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Arabidopsis Book. 2014 Feb 12;12:e0171. doi: 10.1199/tab.0171. eCollection 2014.

Genetic and epigenetic mechanisms underlying vernalization.

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Department of Molecular Biosciences and Institute for Cellular and Molecular Biology, University of Texas, Austin, Texas 78712.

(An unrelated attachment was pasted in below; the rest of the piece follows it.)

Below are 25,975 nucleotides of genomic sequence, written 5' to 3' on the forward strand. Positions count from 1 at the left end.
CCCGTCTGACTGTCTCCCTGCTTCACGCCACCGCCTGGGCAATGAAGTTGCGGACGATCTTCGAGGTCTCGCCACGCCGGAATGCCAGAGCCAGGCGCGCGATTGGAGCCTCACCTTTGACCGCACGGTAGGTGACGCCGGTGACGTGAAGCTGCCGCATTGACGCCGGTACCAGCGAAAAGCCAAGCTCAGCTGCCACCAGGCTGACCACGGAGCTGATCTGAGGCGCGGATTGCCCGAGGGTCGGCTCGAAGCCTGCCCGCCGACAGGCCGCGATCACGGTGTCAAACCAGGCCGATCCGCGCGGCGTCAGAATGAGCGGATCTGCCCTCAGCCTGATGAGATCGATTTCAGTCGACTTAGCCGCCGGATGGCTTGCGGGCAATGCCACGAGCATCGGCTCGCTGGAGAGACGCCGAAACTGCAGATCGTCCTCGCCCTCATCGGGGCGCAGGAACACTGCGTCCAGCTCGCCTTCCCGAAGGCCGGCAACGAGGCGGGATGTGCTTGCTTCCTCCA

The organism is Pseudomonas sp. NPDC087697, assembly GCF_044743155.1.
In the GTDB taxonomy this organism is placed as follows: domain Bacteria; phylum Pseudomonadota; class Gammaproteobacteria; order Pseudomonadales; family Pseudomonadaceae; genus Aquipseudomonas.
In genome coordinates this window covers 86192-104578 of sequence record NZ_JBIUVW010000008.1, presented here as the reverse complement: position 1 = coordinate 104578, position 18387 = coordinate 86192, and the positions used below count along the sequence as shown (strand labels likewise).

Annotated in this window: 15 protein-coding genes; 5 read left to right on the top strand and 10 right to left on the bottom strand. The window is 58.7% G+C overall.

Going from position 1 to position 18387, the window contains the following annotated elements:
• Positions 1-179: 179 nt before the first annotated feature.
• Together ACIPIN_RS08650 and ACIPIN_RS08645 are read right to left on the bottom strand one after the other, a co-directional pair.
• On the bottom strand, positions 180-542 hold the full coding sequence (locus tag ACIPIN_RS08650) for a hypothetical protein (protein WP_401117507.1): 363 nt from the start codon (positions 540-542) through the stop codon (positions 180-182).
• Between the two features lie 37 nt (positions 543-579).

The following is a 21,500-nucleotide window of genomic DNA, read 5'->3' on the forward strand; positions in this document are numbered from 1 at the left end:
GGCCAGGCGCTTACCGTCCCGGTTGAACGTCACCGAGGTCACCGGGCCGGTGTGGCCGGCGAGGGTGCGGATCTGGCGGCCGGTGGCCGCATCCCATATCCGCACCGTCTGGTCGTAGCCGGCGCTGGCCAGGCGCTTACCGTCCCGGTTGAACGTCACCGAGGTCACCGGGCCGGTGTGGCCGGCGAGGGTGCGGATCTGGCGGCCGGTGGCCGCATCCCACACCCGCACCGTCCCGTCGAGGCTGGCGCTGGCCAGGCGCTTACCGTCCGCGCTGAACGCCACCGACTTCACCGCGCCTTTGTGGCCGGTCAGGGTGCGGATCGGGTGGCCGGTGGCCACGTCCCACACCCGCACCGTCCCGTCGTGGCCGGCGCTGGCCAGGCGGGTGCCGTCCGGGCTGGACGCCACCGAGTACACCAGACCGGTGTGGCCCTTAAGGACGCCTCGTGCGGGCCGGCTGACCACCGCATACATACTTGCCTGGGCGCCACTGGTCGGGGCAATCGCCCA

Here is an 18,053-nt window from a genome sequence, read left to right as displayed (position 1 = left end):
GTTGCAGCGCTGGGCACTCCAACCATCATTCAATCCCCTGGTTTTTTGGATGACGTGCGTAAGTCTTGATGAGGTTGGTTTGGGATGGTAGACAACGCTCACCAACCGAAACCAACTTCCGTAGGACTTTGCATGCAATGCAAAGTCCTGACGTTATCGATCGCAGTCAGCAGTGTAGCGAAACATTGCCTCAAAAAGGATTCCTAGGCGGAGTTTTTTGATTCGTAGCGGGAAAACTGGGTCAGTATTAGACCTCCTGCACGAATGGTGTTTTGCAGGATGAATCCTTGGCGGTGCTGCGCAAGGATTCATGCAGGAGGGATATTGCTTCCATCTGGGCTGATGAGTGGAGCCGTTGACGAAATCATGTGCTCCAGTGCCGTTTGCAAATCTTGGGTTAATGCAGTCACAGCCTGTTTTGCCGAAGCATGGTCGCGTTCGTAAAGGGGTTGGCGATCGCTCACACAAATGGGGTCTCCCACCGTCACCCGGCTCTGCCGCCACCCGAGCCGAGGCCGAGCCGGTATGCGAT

Plants have evolved a number of monitoring systems to sense their surroundings and to coordinate their growth and development accordingly. Vernalization is one example, in which flowering is promoted after plants have been exposed to a long-term cold temperature (i.e. winter). Vernalization results in the repression of floral repressor genes that inhibit the floral transition in many plant species. Here, we describe recent advances in our understanding of the vernalization-mediated promotion of flowering in Arabidopsis and other flowering plants. In Arabidopsis, the vernalization response includes the recruitment of chromatin-modifying complexes to floral repressors and thus results in the enrichment of repressive histone marks that ensure the stable repression of floral repressor genes. Changes in histone modifications at floral repressor loci are stably maintained after cold exposure, establishing the competence to flower the following spring. We also discuss similarities and differences in regulatory circuits in vernalization responses among Arabidopsis and other plants.

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